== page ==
‘Would you like to take my card?’

On a sunny Sunday morning in early spring, we’ve accepted business cards from 16 artists having browsed their works on the railings of Merrion Square Park. A card is not just a card here – it’s a magic ticket for these artists, and many of their lives have been changed by the people who accept them.

Merrion Square’s outdoor art market is a real Dublin institution. It was first formally regulated by Dublin City Council in 1985, but as some of its veterans tell us, they were tying paintings to the railings long before that. It takes place every Sunday from 10am to 6pm on three sides of the park, as dozens of license-holding artists set up shop to display and sell their work in the hail, rain, or shine. Anyone can apply to be an exhibiting artist, and licensees automatically become members of the Merrion Square Artists’ Association. This fantastically supportive organisation promotes the market and its members’ work.

Open-air art markets exist in major European cities – the Sunday shows of Amsterdam, Berlin and Paris come to mind – but Dublin’s offering is unique. As Elizabeth Prendergast explains, the Merrion Square art market stands out as a democratic model of casual trade. The public and the artists themselves curate the market. But why is this important? Prendergast highlights that the customer gets to “meet the artist, not the agent”, purchase their works without a middleman, commissions or markups, and hear about their creative process from the source. She says it’s “not being hijacked by the art world. It’s utterly open to whoever wants to [exhibit], & that’s what makes it special”. She is the artists’ association secretary and has traded at the market for decades, so she’s passionate about preserving and promoting its unique offering in the city. Only original paintings can be sold here – no prints or reproductions. Prendergast says this is an important yet vulnerable aspect of exhibiting here, as “it’s you [the artist] putting your own, original self on the railings”.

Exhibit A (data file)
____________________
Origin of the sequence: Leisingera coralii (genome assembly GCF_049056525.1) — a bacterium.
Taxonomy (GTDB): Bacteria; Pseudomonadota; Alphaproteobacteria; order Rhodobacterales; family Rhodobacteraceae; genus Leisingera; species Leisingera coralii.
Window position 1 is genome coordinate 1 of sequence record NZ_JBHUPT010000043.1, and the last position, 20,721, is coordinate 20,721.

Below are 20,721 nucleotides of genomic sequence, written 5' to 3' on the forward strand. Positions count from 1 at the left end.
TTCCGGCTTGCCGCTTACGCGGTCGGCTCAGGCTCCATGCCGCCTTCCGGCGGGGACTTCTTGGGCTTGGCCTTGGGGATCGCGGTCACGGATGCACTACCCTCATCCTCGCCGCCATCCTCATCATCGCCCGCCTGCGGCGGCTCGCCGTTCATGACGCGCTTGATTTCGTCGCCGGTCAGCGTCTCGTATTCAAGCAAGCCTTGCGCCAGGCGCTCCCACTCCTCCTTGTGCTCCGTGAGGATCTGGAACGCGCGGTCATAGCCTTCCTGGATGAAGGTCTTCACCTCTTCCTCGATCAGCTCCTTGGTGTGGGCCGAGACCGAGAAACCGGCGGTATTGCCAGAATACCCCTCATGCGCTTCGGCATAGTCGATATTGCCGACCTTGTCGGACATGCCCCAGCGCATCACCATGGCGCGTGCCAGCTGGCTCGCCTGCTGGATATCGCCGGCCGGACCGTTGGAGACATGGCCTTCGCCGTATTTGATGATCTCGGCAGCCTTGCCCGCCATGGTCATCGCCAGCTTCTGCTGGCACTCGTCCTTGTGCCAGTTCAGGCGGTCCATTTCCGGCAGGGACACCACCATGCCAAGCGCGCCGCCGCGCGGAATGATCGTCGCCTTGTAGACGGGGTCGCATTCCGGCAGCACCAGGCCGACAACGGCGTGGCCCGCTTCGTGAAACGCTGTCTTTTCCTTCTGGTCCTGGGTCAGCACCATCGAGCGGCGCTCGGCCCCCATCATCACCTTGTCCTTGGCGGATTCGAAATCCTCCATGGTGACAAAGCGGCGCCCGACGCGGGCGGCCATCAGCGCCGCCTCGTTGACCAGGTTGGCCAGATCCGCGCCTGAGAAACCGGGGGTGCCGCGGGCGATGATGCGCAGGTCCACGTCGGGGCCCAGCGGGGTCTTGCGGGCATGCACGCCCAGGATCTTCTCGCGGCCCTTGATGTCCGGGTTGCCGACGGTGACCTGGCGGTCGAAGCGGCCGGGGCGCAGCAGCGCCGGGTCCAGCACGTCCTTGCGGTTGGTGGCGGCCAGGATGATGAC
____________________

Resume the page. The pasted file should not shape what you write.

• Mary FallonMary Fallon
  • Brendan HigginsBrendan Higgins
  • Tonja MaguireTonja Maguire
  • Jacqui RobertsJacqui Roberts

The conversations between public passersby and the artists are vital, as they get feedback from their customers and develop relationships with them, leading to repeat purchases, custom commissions and recommendations. For example, a special commission from 2018 is captured on Prendergast’s Instagram, where a still-life orchid formed part of a marriage proposal.

Personal interactions and a relaxed open-air environment make the market the perfect place to shop for art. Whether you’re looking for a painting to hang in your home or a gift for a loved one, you’ll find something that tickles your fancy among the many styles, mediums, and formats on show. Jacqui Roberts tells us that “the artist starts the journey, but when the painting makes it into your house, it becomes part of your family” — the artists are very aware that their work can become an heirloom. Roberts puts painstaking work into her textured paintings, layering several materials, including glass, enamel, oil, acrylic, metallic paints, modelling paste, and varnish. She shows us one of her paintings which took 180 hours to complete and says her meticulousness is all worth it when she knows her work will end up hanging in someone’s home.

It’s not just Dublin locals that frequent the market. One Sunday, actor Jeff Goldblum visited landscape painter Caroline Carroll’s stall to purchase some art, and the paparazzi soon followed. He took her card to pass on to a famous friend. That friend turned out to be none other than Dame Judi Dench, who came to visit the stall a couple of weeks later. She was out in Dublin for a ramble, sans entourage, and purchased two paintings to tuck under her arm and bring home. Carroll credits Dench’s Dublin links as the reason she was so laid back during their exchange – her mother grew up here and is proud of her Irish connection. She’s also had Irish A-list clientele but remains tight-lipped about them! Carroll also tells us that she’s the first living artist to have a painting hung in the Dáil — her work sits proudly next to a Jack B. Yeats painting. She credits the Merrion Square market for opening many doors for her work.

Caroline Carroll

Caroline Carroll

As we peruse paintings and speak to the trading artists, one Dublin icon is consistently represented – the Poolbeg chimneys. Countless depictions of them appear across the railings as they’re reimagined through each artist’s lens. From their medium to their style and colour palette, it breathes fresh life into a familiar sight from the city’s skyline. So whether you’re a fan of still life, abstraction, stained glass, or ink sketches, you’ll find a tribute to them that’s to your taste to bring home.

Visit merrionart.com to learn more about the artists of Merrion Square Artists’ Association, explore their work, and keep up to date with their news & events. You can also follow them on Instagram.

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